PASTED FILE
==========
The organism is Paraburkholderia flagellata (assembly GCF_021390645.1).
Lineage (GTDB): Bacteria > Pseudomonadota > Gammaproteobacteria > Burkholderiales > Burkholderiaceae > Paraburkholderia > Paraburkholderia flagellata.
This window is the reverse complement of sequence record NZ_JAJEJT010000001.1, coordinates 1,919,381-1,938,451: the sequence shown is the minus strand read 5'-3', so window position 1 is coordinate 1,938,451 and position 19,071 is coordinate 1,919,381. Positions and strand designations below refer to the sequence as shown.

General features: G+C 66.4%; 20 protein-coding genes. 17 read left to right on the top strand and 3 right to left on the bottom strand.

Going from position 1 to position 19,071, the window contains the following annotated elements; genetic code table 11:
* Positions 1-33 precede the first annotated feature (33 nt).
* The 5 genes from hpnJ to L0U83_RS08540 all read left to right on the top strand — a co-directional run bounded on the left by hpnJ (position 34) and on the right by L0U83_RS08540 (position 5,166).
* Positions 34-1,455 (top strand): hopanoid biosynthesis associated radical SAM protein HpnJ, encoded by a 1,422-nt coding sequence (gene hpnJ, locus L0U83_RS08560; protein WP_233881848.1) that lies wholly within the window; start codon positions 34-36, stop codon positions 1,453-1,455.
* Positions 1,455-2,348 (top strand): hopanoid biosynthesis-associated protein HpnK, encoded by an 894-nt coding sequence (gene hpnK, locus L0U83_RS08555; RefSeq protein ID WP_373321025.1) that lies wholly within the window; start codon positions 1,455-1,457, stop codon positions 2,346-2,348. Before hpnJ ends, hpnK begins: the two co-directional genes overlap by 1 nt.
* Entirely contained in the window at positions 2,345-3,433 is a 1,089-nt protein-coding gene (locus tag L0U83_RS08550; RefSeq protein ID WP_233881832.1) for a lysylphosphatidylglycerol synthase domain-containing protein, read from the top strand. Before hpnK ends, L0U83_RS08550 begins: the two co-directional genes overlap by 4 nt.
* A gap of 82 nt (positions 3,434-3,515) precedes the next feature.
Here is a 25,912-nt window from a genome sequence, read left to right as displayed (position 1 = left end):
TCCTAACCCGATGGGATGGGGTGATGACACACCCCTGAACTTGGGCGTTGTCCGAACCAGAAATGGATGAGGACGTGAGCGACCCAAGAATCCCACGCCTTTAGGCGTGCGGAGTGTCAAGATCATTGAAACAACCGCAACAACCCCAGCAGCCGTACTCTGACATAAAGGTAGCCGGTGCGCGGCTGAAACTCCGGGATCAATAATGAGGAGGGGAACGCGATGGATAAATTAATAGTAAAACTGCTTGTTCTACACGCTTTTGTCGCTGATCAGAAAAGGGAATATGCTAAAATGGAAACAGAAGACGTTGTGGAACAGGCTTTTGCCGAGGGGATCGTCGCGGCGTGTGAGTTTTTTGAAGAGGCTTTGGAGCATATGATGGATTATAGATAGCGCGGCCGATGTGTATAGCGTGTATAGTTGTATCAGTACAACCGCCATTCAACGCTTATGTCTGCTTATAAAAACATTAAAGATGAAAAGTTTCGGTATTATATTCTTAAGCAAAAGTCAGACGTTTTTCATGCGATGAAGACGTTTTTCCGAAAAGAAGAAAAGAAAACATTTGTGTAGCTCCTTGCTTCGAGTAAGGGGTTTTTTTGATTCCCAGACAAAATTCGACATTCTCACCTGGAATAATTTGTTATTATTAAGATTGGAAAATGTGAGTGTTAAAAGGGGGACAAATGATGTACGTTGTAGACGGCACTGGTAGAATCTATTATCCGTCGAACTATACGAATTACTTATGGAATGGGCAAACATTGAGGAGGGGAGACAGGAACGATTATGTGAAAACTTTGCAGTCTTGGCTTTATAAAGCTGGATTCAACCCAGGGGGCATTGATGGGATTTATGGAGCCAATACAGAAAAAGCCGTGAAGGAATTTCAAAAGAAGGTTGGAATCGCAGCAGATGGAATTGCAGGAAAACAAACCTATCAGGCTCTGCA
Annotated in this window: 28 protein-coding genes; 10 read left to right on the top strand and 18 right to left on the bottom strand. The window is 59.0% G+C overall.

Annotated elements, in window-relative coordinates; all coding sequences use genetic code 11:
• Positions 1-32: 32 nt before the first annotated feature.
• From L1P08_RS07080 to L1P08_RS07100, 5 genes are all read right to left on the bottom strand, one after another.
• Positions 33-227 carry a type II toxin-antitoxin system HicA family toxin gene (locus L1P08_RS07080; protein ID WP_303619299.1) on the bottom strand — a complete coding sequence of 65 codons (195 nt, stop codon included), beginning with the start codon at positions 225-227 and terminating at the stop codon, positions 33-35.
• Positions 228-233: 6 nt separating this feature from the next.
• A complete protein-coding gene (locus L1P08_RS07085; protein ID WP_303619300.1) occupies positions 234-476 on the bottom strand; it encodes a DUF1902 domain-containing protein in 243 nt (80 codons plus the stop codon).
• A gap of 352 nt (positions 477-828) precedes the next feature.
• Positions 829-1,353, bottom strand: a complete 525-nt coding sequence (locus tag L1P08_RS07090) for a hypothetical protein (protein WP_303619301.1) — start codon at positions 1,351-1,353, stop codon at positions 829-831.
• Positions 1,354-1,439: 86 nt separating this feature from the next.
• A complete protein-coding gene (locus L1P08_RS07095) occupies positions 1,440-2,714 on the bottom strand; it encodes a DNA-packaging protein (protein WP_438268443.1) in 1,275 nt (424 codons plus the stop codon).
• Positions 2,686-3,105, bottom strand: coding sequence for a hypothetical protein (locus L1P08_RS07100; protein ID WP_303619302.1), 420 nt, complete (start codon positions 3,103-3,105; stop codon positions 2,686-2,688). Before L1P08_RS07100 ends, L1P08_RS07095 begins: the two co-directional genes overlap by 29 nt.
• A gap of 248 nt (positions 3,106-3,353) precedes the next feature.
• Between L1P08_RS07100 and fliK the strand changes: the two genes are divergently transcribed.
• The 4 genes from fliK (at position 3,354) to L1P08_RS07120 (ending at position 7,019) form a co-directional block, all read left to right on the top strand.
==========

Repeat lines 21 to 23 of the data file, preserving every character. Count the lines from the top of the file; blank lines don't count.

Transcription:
• A gap of 352 nt (positions 477-828) precedes the next feature.
• Positions 829-1,353, bottom strand: a complete 525-nt coding sequence (locus tag L1P08_RS07090) for a hypothetical protein (protein WP_303619301.1) — start codon at positions 1,351-1,353, stop codon at positions 829-831.
• Positions 1,354-1,439: 86 nt separating this feature from the next.